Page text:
I'm 43 and female and going to Europe in September. I have 12 days available- where should I go?? I want to be amazed by historical sites, find restaurants and clubs that are on the down low, ride a bike, see some art, find shopping bargains and get a good all around vacation to Europe! Prague sounds like it was made for me and Croatia looks beautiful. I cannot afford Italy and would like to fly for about $1100 from US to Prague? Frankfurt? So basically this is a survey of one question- what country/area should I focus on if I've never been. I'll be traveling with my Boyfriend
hi, you have to remember, the US is a kid compared to the rest of the world. So everywhere else is old(er) - Historical. you will need look into flights NOW and hope to get into a good deal. Im going on my 2nd solo over there this Sept and my round trip (r/t) to Amsterdam is going to be 1300 USD. Thats 300 more from last year. Look at skyscanner.com and kayak.com for flight into europe and see what comes up. I think you are better off keeping it down to a couple citys and such. you will loose 1 day traveling over there and the further east you go, the more time you will spend on a plane instead of on the ground. If you keep your city hopping to a minimum you will be albe to see more. Travel by train is fairly inexpensive over there too and they go more places. So you can always take short trips outside of the city if there is somethign to do/see. when i was over in London/Paris last year, i spent 4.5 days in each city and that was barely covering what was there. I didnt even go outside of them either. one comment. Since your time and probably $$$ is limited, If you want to go to Prague, i would say do it. But do some homework up front to minimize your "what do we do next" look. Look at some guide books, google and such to find what you will spend your time on over there. By doing this, you will have a better idea on how much time you will want to spend in each place. is your BF a reluctant travel companion? If not, i would discuss what he may want to do/see too. happy trails.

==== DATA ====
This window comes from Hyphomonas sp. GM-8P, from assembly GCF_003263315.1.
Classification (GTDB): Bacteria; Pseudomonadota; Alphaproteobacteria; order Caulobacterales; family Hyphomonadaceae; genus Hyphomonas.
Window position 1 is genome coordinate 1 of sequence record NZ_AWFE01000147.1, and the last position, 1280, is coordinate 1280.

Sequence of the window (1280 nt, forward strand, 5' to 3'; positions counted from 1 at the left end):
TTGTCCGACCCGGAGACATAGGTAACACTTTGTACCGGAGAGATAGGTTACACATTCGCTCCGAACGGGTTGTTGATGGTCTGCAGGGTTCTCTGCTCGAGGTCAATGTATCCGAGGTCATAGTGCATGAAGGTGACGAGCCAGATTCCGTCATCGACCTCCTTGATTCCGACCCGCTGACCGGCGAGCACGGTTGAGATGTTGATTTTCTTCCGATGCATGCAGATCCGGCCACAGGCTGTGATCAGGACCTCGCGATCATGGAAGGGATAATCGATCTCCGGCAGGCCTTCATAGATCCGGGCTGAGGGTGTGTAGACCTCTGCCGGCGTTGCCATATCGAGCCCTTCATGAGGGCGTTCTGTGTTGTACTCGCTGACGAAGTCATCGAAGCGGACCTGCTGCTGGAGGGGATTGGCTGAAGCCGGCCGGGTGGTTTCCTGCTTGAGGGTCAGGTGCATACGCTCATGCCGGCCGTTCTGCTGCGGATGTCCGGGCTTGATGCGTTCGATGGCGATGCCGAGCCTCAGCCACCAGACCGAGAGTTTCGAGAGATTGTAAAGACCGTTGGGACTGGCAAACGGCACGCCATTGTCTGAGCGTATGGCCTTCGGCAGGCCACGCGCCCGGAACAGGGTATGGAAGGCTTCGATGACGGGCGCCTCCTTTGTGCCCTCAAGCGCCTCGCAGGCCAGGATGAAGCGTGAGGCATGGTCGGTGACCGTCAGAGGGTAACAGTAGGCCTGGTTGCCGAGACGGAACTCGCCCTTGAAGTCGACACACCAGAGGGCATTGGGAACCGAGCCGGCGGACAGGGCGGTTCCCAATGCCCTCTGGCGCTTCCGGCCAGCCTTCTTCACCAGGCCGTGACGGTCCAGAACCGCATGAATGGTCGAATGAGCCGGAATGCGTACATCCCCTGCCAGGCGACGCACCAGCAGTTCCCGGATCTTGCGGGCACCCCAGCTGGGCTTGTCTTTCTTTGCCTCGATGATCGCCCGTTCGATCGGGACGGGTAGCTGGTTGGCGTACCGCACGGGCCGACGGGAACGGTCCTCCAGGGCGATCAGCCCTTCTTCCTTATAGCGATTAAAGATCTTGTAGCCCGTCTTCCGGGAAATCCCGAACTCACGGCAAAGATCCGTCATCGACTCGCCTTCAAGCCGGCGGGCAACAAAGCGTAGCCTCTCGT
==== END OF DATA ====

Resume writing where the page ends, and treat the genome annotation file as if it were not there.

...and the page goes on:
You find it a bit of a challange to get a ticket to Prague from Denver for that price, but start looking now. From the third sentence, I thought you were descibing Paris. Amsterdam is worth a look. But if it sounds like Prague trips your trigger, start planning.
Sam- I'm sure I'll have several stops on my flight- I WISH I could afford a direct flight to Prague. I do think I want to focus on either Czech republic- I heard it was affordable, or Crotia could be worth a look too. Thanks!
Based on your description of what you want to see and do, splitting your time between Berlin and Prague would definitely fit the bill. Unfortunately you'd have to up your airfare budget a bit but if you're not moving around a lot you'll save on internal transportation, and you could save money by renting an apartment in each city and doing day trips from there - usually cheaper than a hotel and you save money by buying groceries and doing some meals in apt. I did see round trips from DEN to either AMS (approx $950) or FRA (approx $1050), both on Iceland Air. Depends on when in Sept you go. So, you could do Amsterdam and Paris as your two bases with budget flights or train between. Personally, I'd try to stretch the airfare budget to get a flight into Berlin and out of Prague, go with apartments and cheaper meals to make up the $$ and just enjoy those two cities and their immediate surroundings.